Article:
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My initial instincts are that RaiderZ is not Westernized nearly enough, you can tell it is straight from Korea. As far as MMO elements go, RaiderZ was closest to Aion from a questing and adventuring format. I believe if left unchanged, RaiderZ will suffer from many of the launch problems that Aion ran into when coming to the Western audience. In its current state RaiderZ felt very ‘grindy’ and was very quest-heavy with not a lot of fruit to bear in the story department to make the player care. I mean, when “muwaahhaaahahaha” is literally written into the bad guy’s dialogue you can’t help but feel the cheese pouring out of the story. So, the lack of an interesting main storyline in combination with very repetitive kill and fetch quests make the leveling process tedious. Also, the bland and cliché quests are basically unavoidable as finishing quests is the only substantial way to get XP to level, killing monsters feels like it barely rewards any XP toward your next level. The pace at which you gain experience toward leveling could just be something that was implemented to draw-out the lifespan of the beta, but it’s doubtful.
The story may be lacking and the quests are run-of-the-mill, but if you like Monster Hunter you’ll probably find something in RaiderZ that you’ll enjoy. Although Monster Hunter is more about the hunting – tracking, tagging a monster, bait, traps, and things like that – you won’t find those elements in RaiderZ. However, you will find pretty cool and animalistic monsters that behave very realistically for some type of fantasy creature, but RaiderZ is less about the hunting of monsters and more about a similar fighting style akin to Monster Hunter. Combat is all real-time with dodging, blocking, and attacking, but the button combos and weapon-styles don’t change combat too much like they do in Monster Hunter. Instead, RaiderZ makes up for button combos and diverse weapon attack sets with deeper character creation that is more in tune with MMORPGs. Your character has a hotbar for skills and after reaching level 5 on any character you can then begin to jump into any of the other classes’ skill trees. The cross-class skill tree system offers a wide-range of possibilities that will definitely lead to some personable character customizations to make your character, your character.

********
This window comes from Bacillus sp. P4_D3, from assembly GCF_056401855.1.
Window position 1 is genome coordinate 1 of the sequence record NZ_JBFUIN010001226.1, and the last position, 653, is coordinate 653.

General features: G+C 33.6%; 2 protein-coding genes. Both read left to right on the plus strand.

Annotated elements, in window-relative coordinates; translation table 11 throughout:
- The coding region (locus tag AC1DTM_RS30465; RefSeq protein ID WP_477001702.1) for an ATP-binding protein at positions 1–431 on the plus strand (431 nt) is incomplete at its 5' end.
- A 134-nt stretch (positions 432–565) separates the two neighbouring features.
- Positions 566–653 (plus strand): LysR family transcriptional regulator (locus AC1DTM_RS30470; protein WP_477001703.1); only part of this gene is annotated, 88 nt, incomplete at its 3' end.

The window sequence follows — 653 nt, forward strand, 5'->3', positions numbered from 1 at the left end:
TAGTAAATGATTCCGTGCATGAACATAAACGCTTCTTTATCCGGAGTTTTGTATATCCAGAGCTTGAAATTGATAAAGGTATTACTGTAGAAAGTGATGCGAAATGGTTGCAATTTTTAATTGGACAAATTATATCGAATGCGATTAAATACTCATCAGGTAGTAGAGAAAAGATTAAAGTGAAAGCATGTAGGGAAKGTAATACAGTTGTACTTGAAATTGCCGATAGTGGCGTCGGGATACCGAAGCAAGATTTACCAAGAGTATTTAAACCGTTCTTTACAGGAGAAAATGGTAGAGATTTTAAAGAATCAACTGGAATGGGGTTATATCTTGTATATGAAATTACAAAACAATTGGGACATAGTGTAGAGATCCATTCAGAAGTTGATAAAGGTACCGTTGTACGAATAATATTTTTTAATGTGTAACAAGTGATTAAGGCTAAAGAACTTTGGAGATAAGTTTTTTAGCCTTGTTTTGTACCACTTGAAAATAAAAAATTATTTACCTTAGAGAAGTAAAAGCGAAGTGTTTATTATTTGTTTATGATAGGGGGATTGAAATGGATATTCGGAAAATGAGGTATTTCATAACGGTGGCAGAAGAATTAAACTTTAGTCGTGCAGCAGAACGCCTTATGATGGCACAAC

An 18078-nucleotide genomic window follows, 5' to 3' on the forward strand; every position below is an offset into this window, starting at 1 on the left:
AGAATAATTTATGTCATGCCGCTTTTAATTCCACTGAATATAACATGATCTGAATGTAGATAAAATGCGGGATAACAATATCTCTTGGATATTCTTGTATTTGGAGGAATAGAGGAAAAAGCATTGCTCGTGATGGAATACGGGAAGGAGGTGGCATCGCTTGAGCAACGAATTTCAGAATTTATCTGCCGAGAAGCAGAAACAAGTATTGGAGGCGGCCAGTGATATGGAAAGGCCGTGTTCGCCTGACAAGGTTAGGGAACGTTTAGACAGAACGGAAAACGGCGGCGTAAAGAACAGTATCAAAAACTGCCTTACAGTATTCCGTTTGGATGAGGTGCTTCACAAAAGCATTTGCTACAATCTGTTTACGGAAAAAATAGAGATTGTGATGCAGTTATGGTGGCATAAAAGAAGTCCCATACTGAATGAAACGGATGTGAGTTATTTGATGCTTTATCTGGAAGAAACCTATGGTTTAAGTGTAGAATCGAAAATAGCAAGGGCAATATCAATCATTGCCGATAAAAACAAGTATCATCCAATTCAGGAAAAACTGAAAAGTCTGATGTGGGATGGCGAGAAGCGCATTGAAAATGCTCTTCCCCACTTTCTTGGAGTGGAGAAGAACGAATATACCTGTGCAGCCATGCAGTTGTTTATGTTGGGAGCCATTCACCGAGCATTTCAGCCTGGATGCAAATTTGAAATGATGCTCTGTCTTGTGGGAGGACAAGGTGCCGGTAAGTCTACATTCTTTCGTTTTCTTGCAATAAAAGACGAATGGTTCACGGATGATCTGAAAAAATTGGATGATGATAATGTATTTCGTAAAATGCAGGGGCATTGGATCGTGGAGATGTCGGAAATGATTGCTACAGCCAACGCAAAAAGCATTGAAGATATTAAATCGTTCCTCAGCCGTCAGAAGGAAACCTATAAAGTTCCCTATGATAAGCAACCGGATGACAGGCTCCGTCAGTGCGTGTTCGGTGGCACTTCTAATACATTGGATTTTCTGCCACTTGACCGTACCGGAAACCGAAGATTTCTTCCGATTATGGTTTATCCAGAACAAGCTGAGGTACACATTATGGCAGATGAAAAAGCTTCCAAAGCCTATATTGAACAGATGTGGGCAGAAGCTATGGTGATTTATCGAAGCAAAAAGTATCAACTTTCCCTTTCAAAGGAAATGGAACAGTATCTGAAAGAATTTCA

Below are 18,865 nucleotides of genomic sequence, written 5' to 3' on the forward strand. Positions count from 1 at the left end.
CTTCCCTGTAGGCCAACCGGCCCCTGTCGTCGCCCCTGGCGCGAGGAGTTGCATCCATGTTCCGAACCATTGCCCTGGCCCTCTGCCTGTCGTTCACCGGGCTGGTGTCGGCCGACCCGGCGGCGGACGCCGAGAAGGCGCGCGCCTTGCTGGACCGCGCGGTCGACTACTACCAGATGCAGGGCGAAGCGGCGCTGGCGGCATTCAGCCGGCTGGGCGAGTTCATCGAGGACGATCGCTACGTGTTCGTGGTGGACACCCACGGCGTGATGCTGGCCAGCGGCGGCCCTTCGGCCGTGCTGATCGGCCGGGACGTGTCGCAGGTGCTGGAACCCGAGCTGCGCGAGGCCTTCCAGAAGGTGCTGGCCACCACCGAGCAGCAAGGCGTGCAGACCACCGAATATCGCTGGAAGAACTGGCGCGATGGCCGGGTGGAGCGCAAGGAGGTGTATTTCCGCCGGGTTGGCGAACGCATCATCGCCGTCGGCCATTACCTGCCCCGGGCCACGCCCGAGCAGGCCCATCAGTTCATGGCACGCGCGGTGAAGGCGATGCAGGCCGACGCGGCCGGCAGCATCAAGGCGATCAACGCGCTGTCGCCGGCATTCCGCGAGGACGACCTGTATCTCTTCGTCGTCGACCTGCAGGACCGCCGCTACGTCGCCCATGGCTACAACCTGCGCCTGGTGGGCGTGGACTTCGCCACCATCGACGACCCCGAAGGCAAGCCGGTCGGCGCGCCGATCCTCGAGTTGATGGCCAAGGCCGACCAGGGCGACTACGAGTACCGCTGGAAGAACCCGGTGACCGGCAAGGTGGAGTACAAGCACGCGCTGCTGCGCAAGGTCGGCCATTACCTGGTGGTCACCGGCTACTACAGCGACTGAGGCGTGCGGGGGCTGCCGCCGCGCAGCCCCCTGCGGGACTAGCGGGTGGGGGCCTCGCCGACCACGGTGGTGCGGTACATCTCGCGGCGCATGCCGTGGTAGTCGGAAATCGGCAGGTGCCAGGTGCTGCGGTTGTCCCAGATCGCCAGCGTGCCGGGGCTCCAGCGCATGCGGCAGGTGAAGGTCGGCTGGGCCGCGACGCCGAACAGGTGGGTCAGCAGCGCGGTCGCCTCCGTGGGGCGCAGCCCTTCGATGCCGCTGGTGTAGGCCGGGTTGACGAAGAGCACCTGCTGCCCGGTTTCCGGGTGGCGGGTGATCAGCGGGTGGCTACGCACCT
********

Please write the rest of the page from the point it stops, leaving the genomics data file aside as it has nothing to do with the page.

Other elements taken from Monster Hunter are the crafting/loot system. Instead of killing a creature or dungeon boss repeatedly, with the hopes of getting that item you’re after, you will instead receive creature pieces after defeating an enemy. These pieces looted off fallen enemies are then used as crafting components to create every item of gear in the game.
If you like the MMO questing tropes of Aion and if the idea of a hybrid mixture of MMO hotbar combat combine with the real-time characteristics of Monster Hunter sounds appealing to you then RaiderZ might be perfect for you. Stay tuned to PlayerAffinity.com for all future RaiderZ news.